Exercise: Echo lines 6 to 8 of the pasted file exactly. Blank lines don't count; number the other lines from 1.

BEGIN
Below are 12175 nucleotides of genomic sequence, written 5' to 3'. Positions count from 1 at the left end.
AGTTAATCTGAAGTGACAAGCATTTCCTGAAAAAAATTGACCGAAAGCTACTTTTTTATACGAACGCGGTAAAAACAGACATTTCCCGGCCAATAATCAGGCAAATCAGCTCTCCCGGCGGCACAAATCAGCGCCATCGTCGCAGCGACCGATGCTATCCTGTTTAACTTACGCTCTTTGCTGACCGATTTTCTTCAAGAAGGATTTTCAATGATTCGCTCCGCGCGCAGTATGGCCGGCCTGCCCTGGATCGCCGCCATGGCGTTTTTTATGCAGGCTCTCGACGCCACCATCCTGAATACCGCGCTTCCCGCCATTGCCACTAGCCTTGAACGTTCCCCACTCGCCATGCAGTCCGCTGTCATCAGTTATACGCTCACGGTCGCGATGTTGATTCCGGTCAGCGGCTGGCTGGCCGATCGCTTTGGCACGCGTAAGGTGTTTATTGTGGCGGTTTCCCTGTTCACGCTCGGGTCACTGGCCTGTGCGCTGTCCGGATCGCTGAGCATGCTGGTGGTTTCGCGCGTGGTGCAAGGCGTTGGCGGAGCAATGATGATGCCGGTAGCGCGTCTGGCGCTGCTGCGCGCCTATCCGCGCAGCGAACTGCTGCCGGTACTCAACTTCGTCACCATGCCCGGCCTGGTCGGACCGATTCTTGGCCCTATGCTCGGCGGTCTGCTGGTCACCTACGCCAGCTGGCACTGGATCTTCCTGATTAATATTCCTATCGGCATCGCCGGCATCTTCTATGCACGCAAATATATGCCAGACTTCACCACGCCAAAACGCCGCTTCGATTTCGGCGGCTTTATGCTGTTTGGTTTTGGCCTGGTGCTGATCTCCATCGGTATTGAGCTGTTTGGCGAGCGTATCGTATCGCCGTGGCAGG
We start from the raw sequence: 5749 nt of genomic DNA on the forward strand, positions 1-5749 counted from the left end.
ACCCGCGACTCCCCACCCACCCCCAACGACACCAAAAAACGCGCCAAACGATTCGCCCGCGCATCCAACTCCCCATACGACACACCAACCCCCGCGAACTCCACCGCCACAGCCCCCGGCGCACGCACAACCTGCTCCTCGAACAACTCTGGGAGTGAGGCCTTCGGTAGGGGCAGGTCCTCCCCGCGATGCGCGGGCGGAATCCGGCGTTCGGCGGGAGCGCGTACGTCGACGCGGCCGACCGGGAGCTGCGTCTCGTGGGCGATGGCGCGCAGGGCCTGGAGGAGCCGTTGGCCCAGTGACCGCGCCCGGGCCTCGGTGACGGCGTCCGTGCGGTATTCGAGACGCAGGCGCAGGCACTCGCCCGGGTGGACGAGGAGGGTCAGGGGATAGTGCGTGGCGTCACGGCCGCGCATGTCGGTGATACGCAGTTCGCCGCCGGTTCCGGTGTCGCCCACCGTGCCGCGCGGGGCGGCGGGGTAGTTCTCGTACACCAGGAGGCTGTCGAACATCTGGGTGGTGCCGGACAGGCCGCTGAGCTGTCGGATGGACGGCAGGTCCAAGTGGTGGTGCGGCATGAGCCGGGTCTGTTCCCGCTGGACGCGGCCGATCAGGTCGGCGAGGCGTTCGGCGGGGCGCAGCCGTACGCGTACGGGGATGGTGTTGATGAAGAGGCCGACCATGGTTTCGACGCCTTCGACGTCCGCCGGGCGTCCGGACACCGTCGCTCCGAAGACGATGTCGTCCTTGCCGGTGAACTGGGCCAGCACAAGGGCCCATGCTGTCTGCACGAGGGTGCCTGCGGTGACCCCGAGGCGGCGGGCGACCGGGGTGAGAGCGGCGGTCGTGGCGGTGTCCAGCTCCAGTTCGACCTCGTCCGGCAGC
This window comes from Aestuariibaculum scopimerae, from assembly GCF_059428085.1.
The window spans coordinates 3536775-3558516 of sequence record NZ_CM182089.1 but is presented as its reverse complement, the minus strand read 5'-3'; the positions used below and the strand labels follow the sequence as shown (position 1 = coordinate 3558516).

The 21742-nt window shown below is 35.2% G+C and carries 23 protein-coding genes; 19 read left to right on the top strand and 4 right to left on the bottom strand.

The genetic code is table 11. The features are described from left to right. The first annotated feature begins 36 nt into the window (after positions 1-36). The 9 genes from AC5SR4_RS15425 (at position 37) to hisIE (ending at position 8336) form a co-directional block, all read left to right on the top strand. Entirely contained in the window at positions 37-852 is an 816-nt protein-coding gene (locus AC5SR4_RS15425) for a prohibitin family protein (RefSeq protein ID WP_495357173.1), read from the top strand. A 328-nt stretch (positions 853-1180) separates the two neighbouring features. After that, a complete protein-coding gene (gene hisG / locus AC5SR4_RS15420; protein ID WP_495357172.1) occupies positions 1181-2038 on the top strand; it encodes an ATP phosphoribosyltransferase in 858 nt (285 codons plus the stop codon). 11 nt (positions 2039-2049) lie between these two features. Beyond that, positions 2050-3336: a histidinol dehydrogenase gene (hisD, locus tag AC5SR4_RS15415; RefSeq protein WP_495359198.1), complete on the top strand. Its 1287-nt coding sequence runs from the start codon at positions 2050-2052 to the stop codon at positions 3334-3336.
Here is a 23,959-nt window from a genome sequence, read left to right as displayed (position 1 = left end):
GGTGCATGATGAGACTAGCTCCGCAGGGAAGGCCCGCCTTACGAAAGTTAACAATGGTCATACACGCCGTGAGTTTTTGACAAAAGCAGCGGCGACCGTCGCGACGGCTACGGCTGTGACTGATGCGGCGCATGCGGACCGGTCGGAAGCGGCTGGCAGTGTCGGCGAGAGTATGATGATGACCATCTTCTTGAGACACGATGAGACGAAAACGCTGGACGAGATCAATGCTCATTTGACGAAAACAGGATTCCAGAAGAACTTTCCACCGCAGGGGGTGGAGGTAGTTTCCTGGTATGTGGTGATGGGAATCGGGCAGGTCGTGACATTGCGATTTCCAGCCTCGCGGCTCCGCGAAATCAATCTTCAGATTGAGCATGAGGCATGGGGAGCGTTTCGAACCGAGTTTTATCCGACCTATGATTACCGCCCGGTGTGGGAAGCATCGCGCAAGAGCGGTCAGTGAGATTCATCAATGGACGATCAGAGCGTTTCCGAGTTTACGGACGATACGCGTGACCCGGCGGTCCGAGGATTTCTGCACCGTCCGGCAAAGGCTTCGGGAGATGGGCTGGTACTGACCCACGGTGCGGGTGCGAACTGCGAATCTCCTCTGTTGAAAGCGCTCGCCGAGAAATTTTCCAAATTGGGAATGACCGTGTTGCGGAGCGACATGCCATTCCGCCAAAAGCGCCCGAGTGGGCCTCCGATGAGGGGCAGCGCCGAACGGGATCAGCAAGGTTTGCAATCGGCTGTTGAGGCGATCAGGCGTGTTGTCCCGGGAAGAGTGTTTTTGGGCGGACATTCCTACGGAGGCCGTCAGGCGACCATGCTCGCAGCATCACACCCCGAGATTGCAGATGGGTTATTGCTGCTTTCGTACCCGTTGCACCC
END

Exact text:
The window spans coordinates 3536775-3558516 of sequence record NZ_CM182089.1 but is presented as its reverse complement, the minus strand read 5'-3'; the positions used below and the strand labels follow the sequence as shown (position 1 = coordinate 3558516).

The 21742-nt window shown below is 35.2% G+C and carries 23 protein-coding genes; 19 read left to right on the top strand and 4 right to left on the bottom strand.

The genetic code is table 11. The features are described from left to right. The first annotated feature begins 36 nt into the window (after positions 1-36). The 9 genes from AC5SR4_RS15425 (at position 37) to hisIE (ending at position 8336) form a co-directional block, all read left to right on the top strand. Entirely contained in the window at positions 37-852 is an 816-nt protein-coding gene (locus AC5SR4_RS15425) for a prohibitin family protein (RefSeq protein ID WP_495357173.1), read from the top strand. A 328-nt stretch (positions 853-1180) separates the two neighbouring features. After that, a complete protein-coding gene (gene hisG / locus AC5SR4_RS15420; protein ID WP_495357172.1) occupies positions 1181-2038 on the top strand; it encodes an ATP phosphoribosyltransferase in 858 nt (285 codons plus the stop codon). 11 nt (positions 2039-2049) lie between these two features. Beyond that, positions 2050-3336: a histidinol dehydrogenase gene (hisD, locus tag AC5SR4_RS15415; RefSeq protein WP_495359198.1), complete on the top strand. Its 1287-nt coding sequence runs from the start codon at positions 2050-2052 to the stop codon at positions 3334-3336.